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Charlie Chaplin. An Street Artist captured on London’s Southbank on 15th May 2010.
Made to look like an old photo with layer textures, conversion to B&W and an old frame added in PS4.
Camera Nikon D700 with 16-35mm Lense.
Charlie Chaplin’s History
Charlie Chaplin was born in London on 16th April, 1889. Both his parents were music hall entertainers and Charlie started appearing on the stage while still a child. His father, Charles Chaplin, deserted the family and eventually died of alcoholism. His mother, Hannah Chaplin, found it increasingly difficult to find work on the stage and in 1895 the family entered the Lambeth Workhouse. Later, Charlie’s mother had a mental breakdown and was sent to the Cane Hill Lunatic Asylum.
When he was sixteen Chaplin won the part of Billy in a West End production of Sherlock Holmes. He later joined Fred Karno’s music hall revue. While touring the United States in 1913 Chaplin was discovered by the film producer Mack Sennett. Over the next couple of years Chaplin made a series of short slapstick films for Sennett’s Keystone Company. In these films Chaplin developed a character that wore baggy pants, tight frock coat, large shoes on the wrong feet and a black derby hat.
By his thirteenth film, Caught in the Rain (1914), Chaplin began to direct his own films. Chaplin now slowed the pace of his films, reduced the number of visual jokes but increased the time spent on each one. Chaplin placed the emphasis on the character rather than slapstick events. The themes of his films became more serious and reflected his childhood experiences of poverty, hunger and loneliness. Chaplin’s work revolutionized film comedy and turned it into an art form.
Chaplin’s films were highly successful and became a household name throughout the world. When Chaplin first started with the Keystone Company he was paid $150 a week, by 1915 he was receiving $1,250. Three years later, when he joined First National, Chaplin signed cinema’s first million-dollar contract. During this period Chaplin’s films included The Tramp (1915), The Pawnshop (1915), Easy Street (1917), The Immigrant (1917) and A Dog’s Life (1918).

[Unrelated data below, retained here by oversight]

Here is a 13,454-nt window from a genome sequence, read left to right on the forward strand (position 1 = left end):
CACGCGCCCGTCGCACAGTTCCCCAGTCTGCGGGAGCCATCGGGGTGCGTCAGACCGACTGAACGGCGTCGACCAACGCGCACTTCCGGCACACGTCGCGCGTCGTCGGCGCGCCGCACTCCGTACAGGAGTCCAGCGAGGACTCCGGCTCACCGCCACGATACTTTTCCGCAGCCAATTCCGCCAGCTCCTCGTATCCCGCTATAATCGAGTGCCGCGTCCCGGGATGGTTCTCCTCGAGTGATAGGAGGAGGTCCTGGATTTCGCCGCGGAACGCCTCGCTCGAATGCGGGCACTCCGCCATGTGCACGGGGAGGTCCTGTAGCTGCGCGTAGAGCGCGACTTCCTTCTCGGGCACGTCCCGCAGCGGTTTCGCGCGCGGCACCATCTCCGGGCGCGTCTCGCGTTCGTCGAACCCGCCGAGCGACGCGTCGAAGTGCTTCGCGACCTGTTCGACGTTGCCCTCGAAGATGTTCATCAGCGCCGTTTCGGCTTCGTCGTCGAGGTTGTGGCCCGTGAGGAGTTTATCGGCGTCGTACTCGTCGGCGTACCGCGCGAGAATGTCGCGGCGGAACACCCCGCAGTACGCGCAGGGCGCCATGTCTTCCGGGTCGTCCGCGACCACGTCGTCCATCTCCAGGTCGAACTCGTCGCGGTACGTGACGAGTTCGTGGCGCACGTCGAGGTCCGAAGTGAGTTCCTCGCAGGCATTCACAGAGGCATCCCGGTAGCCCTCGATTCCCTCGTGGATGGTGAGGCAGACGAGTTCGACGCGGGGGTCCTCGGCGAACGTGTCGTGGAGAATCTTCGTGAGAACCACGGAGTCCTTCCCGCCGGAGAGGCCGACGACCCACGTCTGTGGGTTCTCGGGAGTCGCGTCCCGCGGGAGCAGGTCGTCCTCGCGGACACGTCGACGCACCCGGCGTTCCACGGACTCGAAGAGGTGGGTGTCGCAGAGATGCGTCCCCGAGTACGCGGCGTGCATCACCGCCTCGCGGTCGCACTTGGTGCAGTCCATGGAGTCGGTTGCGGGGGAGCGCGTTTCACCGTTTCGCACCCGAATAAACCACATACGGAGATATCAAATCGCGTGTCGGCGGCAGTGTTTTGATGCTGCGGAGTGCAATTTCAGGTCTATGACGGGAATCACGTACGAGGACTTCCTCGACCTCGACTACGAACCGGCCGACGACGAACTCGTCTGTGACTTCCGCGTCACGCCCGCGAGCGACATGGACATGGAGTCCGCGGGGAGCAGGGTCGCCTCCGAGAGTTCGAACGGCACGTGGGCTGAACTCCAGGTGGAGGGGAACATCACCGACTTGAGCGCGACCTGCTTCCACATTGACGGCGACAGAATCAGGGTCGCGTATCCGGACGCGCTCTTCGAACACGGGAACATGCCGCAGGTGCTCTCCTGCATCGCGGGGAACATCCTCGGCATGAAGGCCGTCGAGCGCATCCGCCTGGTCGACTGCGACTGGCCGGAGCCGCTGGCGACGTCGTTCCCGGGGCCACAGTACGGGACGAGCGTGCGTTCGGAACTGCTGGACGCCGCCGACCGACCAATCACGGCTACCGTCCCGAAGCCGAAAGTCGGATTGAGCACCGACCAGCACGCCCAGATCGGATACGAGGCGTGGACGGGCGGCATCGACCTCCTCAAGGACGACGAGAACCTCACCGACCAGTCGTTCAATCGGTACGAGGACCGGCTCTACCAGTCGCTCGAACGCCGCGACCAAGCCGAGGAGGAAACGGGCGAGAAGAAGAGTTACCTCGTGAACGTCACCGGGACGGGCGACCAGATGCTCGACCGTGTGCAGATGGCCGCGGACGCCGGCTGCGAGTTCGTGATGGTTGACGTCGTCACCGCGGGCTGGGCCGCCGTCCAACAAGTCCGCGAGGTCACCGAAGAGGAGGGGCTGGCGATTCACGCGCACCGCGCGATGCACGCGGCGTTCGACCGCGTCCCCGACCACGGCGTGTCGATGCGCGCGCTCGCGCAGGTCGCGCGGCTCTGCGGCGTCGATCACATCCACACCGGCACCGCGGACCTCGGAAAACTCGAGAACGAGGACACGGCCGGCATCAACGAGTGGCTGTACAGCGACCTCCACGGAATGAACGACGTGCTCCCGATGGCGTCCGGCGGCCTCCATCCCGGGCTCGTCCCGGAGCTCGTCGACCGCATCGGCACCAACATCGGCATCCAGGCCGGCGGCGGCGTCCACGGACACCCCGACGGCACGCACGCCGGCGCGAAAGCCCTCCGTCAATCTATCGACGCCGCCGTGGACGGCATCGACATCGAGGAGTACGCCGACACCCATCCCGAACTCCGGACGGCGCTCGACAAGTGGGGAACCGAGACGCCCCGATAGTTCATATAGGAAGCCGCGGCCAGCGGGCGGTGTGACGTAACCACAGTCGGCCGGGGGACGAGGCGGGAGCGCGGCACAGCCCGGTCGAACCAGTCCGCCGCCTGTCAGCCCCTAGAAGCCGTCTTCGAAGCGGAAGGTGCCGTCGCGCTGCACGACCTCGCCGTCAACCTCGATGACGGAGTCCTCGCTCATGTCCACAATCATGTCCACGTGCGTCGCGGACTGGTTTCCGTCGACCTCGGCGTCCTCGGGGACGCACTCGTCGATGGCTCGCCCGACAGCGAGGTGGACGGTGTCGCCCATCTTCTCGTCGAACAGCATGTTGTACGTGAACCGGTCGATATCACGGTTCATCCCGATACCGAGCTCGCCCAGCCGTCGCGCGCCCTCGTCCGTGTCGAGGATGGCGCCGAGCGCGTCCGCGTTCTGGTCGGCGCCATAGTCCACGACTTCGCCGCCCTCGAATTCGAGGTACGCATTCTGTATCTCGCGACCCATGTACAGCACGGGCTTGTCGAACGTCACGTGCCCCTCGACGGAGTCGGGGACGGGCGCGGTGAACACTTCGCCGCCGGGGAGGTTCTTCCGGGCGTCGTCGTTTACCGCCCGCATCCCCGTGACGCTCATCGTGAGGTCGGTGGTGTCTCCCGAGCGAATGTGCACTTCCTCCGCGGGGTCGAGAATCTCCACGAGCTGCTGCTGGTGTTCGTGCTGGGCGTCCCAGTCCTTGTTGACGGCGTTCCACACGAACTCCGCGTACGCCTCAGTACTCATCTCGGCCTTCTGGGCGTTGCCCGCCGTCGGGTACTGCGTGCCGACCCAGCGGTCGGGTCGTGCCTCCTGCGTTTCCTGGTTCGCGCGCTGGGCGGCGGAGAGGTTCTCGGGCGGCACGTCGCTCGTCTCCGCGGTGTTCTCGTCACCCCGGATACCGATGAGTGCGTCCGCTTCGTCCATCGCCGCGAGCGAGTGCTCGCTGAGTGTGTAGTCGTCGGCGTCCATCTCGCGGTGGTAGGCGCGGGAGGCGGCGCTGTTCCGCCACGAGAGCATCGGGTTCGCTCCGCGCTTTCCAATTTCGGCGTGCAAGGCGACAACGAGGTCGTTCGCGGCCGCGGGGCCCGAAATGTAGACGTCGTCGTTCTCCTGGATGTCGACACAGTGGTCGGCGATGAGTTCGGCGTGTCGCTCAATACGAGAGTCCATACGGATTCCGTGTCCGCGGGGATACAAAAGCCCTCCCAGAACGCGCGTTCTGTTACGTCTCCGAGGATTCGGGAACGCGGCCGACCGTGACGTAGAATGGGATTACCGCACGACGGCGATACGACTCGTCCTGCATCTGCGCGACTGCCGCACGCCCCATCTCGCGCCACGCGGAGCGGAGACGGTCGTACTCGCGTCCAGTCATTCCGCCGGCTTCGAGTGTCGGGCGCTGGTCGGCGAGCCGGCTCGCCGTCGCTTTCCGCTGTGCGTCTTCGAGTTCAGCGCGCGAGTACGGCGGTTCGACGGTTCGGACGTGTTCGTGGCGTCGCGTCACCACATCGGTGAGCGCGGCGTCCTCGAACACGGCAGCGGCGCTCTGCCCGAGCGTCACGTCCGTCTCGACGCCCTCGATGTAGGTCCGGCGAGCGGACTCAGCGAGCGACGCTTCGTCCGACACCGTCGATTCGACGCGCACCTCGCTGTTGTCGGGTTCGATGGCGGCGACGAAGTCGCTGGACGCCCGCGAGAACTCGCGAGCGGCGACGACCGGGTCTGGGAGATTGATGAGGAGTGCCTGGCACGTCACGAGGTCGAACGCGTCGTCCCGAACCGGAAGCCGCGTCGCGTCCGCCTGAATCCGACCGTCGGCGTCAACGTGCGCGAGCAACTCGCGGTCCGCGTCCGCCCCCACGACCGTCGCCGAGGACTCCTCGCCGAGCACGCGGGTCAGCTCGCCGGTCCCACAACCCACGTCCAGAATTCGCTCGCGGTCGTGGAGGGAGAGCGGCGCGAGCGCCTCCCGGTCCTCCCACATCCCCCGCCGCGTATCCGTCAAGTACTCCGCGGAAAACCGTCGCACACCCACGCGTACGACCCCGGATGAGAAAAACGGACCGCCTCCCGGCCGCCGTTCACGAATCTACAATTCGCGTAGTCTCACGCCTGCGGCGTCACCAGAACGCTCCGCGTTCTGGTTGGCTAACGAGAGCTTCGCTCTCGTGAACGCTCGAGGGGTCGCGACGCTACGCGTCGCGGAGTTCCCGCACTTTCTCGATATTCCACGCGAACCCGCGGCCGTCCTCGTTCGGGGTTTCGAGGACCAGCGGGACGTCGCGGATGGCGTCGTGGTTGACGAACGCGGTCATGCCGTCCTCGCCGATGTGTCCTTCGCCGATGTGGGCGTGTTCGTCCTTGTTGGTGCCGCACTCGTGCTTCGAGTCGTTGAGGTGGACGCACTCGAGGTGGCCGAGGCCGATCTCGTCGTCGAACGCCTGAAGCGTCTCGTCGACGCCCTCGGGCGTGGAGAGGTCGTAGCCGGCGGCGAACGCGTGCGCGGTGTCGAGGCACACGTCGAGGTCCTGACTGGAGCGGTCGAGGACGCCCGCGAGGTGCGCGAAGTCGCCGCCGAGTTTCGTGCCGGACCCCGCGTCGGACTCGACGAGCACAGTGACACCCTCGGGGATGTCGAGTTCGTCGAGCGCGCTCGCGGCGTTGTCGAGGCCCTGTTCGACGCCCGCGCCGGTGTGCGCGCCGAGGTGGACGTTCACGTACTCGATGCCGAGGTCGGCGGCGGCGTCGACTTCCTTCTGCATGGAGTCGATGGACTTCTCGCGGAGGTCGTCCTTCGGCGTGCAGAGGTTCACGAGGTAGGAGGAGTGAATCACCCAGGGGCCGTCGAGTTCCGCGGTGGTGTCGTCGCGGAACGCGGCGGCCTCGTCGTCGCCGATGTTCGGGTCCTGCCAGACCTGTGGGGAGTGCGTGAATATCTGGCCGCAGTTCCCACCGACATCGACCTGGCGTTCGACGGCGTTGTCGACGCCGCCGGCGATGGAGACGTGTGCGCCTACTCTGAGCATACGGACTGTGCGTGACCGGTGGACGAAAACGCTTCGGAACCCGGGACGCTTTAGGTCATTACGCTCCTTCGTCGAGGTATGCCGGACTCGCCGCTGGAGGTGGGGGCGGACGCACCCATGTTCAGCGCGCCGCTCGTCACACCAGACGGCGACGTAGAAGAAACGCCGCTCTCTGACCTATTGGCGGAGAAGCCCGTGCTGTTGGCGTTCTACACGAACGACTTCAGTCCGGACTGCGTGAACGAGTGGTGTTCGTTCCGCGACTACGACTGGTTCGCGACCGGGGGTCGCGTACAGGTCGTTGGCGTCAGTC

In 1919 Chaplin joined with D.W. Griffith, Douglas Fairbanks and Mary Pickford to form United Artists, a company that enabled the stars to distribute their films without studio interference. Films produced by Chaplin and his company included The Kid (1921), The Gold Rush (1925), The Circus (1928) and City Lights (1931).
Chaplin became increasingly concerned with politics. A strong supporter of Franklin D. Roosevelt and the New Deal, Chaplin’s film, Modern Times (1936), was seen by some critics as an attack on capitalism. J. Edgar Hoover, head of the Federal Bureau of Investigations (FBI), began compiling a file on Chaplin’s activities, including his friendship with radicals such as Upton Sinclair, H. G. Wells, Hanns Eisner, Albert Einstein and Harold Laski.
A strong opponent of racism, in 1937 Chaplin decided to make a film on the dangers of fascism. As Chaplin pointed out in his autobiography, attempts were made to stop the film being made: “Half-way through making The Great Dictator I began receiving alarming messages from United Artists. They had been advised by the Hays Office that I would run into censorship trouble. Also the English office was very concerned about an anti-Hitler picture and doubted whether it could be shown in Britain. But I was determined to go ahead, for Hitler must be laughed at.” However, by the time The Great Dictator was finished, Britain was at war with Germany and it was used as propaganda against Hitler.
During the Second World War Chaplin played an active role in the American Committee for Russian War Relief. Others involved in this organization included Fiorello La Guardia, Vito Marcantonio, Wendell Willkie, Orson Welles, Rockwell Kent and Pearl Buck. Chaplin was also one of the major figures in the campaign during the summer of 1942 for the opening of a second-front in Europe.
After the Second World War the House of Un-American Activities Committee (HUAC) began to investigate people with left-wing views in the entertainment industry. In September 1947 Chaplin was subpoenaed to appear before the HUAC but three times his meeting was postponed. Unknown to Chaplin, J. Edgar Hoover, and the FBI, now had a 1,900 page file on his political activities. Hoover advised the Attorney General that when Chaplin left the country he should be allowed to return.
In 1952 Chaplin visited London for the premiere of Limelight. When he arrived back he discovered his entry permit revoked and had been denied the right to live in the United States. As Chaplin pointed out in his autobiography: “My prodigious sin was, and still is, being a non-conformist. Although I am not a Communist I refused to fall in line by hating them.”
Chaplin, blacklisted from making films in Hollywood, responded by making A King in New York (1957). The film stars Chaplin as the deposed king of Estrovia who flees to America where he is tormented by McCarthy style investigations. Chaplin was once again accused of being pro-communist and the film was not released in the United States.
While in exile, Chaplin wrote his memoirs, My Autobiography (1964) and directed the movie, A Countess from Hong Kong (1966). Despite the objections of J. Edgar Hoover, in 1972 Chaplin was invited back to the United States to receive a special award from the Academy of Motion Picture Arts and Sciences. He was also allowed to distribute his satire on McCarthyism, A King in New York. Charles Chaplin died in Switzerland on 25th December, 1977.